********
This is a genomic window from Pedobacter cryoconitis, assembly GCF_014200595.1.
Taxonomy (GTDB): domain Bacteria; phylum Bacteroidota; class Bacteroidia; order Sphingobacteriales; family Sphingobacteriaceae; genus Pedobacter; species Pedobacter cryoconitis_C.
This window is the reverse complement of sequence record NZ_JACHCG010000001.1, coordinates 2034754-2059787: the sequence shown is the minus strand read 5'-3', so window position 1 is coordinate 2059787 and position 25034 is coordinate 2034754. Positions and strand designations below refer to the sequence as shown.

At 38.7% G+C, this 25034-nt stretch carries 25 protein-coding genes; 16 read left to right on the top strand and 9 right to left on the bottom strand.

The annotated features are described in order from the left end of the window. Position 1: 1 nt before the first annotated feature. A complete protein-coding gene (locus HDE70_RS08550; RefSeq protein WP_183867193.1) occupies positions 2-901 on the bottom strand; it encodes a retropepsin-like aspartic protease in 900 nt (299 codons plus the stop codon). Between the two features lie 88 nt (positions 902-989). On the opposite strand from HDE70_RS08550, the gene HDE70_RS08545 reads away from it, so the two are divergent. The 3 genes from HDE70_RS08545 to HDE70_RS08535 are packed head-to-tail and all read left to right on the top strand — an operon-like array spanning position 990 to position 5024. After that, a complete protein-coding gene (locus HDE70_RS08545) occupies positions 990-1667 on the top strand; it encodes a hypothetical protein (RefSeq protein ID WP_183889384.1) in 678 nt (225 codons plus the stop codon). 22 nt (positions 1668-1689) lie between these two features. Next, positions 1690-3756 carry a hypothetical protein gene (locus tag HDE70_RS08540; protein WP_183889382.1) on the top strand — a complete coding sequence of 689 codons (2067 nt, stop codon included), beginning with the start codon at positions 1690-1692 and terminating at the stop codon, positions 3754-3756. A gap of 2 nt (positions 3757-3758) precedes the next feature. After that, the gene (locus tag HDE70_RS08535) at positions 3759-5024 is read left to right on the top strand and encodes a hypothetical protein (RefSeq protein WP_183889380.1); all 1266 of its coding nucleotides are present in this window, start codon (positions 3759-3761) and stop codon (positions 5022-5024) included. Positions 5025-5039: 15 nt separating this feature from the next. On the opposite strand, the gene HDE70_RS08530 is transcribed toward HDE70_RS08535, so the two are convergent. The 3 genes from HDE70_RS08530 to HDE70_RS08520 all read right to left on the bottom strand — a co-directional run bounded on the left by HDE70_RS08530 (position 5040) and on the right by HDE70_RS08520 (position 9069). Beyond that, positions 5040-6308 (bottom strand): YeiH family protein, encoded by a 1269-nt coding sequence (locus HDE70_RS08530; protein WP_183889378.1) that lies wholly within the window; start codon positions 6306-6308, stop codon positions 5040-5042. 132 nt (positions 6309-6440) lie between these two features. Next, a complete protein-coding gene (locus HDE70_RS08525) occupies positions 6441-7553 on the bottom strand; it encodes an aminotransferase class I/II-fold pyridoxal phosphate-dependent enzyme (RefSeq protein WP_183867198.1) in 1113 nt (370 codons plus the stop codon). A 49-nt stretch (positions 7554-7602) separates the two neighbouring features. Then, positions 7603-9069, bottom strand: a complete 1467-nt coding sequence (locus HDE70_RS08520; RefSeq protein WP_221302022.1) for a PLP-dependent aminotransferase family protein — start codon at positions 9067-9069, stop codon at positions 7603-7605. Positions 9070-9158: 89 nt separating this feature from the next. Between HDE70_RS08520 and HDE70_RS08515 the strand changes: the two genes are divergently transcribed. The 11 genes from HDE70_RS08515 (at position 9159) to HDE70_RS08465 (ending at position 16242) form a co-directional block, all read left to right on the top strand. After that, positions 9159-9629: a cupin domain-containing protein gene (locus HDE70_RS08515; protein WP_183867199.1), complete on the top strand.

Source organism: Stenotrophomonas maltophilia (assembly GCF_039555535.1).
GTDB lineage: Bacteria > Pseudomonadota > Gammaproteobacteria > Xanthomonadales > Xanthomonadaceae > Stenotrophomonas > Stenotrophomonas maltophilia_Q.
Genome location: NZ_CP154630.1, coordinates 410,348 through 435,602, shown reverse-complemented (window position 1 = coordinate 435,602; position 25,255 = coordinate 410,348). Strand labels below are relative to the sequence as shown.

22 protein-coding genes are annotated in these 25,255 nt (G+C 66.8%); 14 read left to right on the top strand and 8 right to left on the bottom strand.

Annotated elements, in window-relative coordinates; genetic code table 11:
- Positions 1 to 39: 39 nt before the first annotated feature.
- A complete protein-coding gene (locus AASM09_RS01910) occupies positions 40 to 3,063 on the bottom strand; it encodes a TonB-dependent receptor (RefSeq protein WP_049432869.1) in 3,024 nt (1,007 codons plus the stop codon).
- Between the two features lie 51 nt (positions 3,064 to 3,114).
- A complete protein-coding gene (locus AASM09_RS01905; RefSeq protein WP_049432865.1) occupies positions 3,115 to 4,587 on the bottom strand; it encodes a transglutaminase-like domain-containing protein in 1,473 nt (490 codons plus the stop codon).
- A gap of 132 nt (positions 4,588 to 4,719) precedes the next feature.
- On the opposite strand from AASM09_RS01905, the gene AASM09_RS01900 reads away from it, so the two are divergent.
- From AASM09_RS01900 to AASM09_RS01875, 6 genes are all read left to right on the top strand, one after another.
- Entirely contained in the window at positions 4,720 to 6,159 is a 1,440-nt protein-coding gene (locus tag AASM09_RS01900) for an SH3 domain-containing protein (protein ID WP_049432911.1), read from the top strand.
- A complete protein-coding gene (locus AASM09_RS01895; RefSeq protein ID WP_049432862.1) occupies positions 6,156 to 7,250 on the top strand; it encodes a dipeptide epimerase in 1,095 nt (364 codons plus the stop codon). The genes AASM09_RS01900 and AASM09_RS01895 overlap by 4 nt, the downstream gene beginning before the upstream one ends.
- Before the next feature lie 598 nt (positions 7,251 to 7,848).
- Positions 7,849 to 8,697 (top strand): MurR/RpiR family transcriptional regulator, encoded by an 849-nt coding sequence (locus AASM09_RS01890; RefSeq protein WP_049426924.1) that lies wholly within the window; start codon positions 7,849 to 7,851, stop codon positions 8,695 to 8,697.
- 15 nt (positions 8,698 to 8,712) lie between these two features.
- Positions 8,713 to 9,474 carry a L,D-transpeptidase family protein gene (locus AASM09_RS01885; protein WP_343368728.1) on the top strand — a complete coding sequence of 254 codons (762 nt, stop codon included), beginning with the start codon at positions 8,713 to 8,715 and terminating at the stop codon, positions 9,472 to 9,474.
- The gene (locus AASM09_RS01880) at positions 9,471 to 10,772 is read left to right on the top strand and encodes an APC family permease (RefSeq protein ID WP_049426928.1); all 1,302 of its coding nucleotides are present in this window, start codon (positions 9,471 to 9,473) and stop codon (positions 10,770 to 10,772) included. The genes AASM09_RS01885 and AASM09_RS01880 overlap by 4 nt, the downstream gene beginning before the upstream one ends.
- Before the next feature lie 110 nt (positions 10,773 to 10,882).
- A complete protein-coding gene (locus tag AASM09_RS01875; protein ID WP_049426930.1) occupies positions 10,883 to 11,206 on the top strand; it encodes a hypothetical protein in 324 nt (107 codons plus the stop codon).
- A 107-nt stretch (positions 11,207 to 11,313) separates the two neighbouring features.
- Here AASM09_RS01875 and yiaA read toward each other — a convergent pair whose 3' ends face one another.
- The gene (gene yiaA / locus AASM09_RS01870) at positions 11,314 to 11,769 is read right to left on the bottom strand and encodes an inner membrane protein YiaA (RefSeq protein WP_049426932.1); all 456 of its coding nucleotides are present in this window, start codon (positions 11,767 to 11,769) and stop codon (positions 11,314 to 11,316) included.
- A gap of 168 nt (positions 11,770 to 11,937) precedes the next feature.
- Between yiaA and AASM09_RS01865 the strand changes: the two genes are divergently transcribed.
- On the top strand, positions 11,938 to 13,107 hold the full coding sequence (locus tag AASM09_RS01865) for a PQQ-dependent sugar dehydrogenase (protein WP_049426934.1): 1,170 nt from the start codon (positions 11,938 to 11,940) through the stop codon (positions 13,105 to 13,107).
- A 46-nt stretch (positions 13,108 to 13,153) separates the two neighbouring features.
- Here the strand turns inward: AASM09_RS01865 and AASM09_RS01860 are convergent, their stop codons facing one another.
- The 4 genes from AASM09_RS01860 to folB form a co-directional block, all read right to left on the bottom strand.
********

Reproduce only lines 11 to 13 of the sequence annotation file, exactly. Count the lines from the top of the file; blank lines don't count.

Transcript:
- Positions 1 to 39: 39 nt before the first annotated feature.
- A complete protein-coding gene (locus AASM09_RS01910) occupies positions 40 to 3,063 on the bottom strand; it encodes a TonB-dependent receptor (RefSeq protein WP_049432869.1) in 3,024 nt (1,007 codons plus the stop codon).
- Between the two features lie 51 nt (positions 3,064 to 3,114).